Monday, March 30, 2009

Eight Short Subjects; One Long Post

I know I haven't been around here much lately, but we've been busy. Funny, but it turns out that an un-blogged life is worth living. Who knew?

The bummer about me not having enough time to blog much lately is that we have been doing all kinds of super fun—and photogenic—things.


We did us some Science:

"Zee goggles! Zey do nothing!"

We finally created the volcano that Santa Claus was dumb enough to give Sam for Christmas. The little dudes had a really good time even though (or maybe because) it was the messiest project that I have ever allowed anyone to do on my dining room table.

I was absolutely horrified by this project. Fortunately I managed to not touch it. Even Jack, who is normally the kind of kid who loves crazy, gooey textures, seemed grossed out.

And the really lame thing about this horrible, messy project is that it didn't even work very well. I remember making a paper mache volcano when I was a kid and it erupted like a mofo. This one kind of just oozed out of the top.

Fortunately, none of my little dudes were alive to witness the glory of my elementary school volcano, so they were duly impressed by the volcano eruption leak we got.


We also did some Social Studies:

And by "social studies," I mean, "Quinn's class went to the fire station." They had all kinds of fun, even though Quinn was a little bummed out that there was no fire pole. And there were a few minutes when we were the only people in the fire station when the fire engines and firefighters rapidly departed on a call.

Fortunately an ambulance came back and the firefighters on it were happy to get decked out in their firefighter gear for the munchkins.

And lest anyone think that Quinn doesn't look like his brothers, compare his "I'm totally disturbed by the firefighter" look to Jack's "I'm totally disturbed by the volcano goo" look.

Quinn turned on both the windshield wipers and the siren in the ambulance. Guess which he thought was cooler? If you think it's the siren, you'd be wrong. He was so totally pleased that he cleaned the windshield.

Seriously. He talked about it all day.


Not to be outdone by Santa and the fire department, Alex had us learn about Nature:

He goes by the Audobon Society every day on his way to work and has been really excited for the past week because they put up a sign about BIRDHOUSES! ON SALE!

So we all piled into the car on Saturday and went to buy birdhouses—one for each kid.

Of course Sam fell in love with the most expensive birdhouse there. Because that's just the way he is. The $50 house he wanted was painted to look like an actual house.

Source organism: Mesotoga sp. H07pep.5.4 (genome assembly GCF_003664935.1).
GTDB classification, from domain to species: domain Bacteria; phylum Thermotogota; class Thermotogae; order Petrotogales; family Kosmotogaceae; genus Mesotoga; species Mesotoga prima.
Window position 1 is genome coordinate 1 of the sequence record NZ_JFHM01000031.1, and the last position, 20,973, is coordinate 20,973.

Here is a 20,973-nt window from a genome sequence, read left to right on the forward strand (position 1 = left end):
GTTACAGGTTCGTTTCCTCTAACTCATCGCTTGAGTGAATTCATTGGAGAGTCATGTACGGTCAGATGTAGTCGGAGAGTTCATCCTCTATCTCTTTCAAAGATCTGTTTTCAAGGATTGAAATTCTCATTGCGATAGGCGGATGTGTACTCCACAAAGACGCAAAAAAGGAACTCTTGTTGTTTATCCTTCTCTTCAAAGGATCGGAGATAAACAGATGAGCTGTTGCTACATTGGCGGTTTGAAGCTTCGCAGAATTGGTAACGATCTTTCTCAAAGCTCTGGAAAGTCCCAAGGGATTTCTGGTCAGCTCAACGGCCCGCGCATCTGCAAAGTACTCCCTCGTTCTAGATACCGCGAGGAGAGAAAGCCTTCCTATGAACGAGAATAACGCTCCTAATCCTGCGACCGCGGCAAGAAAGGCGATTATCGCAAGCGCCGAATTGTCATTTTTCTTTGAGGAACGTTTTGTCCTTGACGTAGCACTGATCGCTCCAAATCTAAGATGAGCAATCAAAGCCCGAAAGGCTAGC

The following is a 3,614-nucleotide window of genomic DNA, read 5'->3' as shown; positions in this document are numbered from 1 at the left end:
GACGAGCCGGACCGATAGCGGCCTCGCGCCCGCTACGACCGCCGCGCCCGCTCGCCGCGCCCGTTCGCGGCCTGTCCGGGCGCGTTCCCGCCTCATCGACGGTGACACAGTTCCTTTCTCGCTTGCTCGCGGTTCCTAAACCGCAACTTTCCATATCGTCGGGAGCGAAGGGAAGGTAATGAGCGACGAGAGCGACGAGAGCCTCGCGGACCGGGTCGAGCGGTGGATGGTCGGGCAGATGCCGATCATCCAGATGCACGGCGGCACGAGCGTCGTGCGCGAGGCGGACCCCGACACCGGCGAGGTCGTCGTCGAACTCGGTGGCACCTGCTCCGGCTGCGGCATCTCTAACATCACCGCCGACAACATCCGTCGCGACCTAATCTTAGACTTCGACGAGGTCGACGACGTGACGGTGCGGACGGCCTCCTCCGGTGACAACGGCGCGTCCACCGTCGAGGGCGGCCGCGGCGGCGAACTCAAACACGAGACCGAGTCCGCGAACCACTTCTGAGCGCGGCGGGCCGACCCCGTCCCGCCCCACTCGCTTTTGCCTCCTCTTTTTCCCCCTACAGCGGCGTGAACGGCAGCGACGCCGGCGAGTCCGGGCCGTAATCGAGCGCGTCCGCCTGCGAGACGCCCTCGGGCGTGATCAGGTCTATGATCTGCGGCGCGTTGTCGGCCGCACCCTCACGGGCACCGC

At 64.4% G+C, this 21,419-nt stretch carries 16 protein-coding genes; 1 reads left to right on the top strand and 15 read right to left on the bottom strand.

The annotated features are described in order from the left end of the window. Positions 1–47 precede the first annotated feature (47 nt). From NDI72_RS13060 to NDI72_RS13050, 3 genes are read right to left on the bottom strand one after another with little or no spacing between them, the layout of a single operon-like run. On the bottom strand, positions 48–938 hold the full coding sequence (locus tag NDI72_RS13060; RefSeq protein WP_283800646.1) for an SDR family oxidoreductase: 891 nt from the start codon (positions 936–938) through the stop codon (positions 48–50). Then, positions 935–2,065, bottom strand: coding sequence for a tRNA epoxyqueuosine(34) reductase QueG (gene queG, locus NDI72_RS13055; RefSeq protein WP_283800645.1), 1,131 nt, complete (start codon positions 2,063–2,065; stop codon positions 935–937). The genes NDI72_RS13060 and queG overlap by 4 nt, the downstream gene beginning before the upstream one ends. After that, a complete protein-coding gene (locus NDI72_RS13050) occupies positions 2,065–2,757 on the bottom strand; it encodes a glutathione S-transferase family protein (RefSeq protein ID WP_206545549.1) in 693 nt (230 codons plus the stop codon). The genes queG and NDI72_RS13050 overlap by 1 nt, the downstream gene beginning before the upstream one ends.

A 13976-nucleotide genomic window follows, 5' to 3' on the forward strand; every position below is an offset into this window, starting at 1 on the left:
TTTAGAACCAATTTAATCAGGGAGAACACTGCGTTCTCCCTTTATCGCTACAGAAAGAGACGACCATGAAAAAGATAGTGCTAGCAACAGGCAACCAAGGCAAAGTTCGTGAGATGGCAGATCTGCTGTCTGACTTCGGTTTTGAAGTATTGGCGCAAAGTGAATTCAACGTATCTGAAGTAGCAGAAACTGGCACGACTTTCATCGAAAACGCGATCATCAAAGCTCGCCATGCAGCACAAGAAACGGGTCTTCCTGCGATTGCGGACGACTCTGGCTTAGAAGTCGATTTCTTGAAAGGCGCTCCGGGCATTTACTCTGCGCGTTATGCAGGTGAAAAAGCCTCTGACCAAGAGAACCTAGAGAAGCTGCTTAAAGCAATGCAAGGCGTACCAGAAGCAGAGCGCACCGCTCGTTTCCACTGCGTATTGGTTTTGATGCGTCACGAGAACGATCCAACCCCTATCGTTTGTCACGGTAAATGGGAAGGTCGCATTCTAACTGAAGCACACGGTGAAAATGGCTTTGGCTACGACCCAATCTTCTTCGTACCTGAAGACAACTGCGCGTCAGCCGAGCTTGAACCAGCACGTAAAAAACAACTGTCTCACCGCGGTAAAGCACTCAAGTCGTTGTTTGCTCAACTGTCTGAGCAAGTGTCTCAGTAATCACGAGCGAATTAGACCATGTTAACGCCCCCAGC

I finally convinced him that we could paint a birdhouse for much cheaper.


Which leads us to Art!

Before and after. Not bad, huh?


A quick note about Animal Husbandry:*

Don't turn your back on the dog.

You should totally click this photo to better look at Alex.

* See what I did there? Animal? Husbandry? The dog and my husband?

I am so goddamn funny.


Because we're us, we have to spend time on Computer Science:

Teaching Nana to play the Wii was kind of awesome.

Those kids are going to miss her when she leaves town tomorrow. (I might too.)


We also spent some time today doing Sports, namely, duckpin bowling.

Did you know that the tendency to lean the way you want the ball to roll is instinctual and not learned?

That was his first turn. I laughed so hard at my three little dudes trying to bowl that I almost couldn't score my own 88.

Yes. I scored an 88. And I came in second place. My family is not going pro anytime soon.


Well, kudos to you for reading the whole thing. I leave you with Brotherly Love.

Saturday, March 28, 2009

Two Years! (And, um, three days.)

Do you know what Wednesday was? Wednesday was my two-year blogoversary. And it totally slipped by, uncelebrated. I've been too scattered to remember such a thing.

I gotta tell you, I've been busy. I'm weeks behind on reading all of your blogs. You may have noticed that when I do get a chance to comment that I'm commenting on things that happened so long ago in your life that you no longer remember they happened.

That pregnancy I just wrote a "hang in there" comment to you about? The baby just celebrated her half birthday. And remember how I just commented to congratulate you on your new job? Yeah, you've already found a new one and moved to another state by now.

My blogs are woefully un-updated. I haven't decluttered anything for at least a week. I have been desperately schilling my two review blog contests, but other than that, I've barely even had time to Twitter.

My work-at-home job? I'm like a month and a half behind on parts of it. I have to send out order forms for a videography project I'm about to start on, but I keep "forgetting," mostly because I think I don't want to add the stress of that to my work load.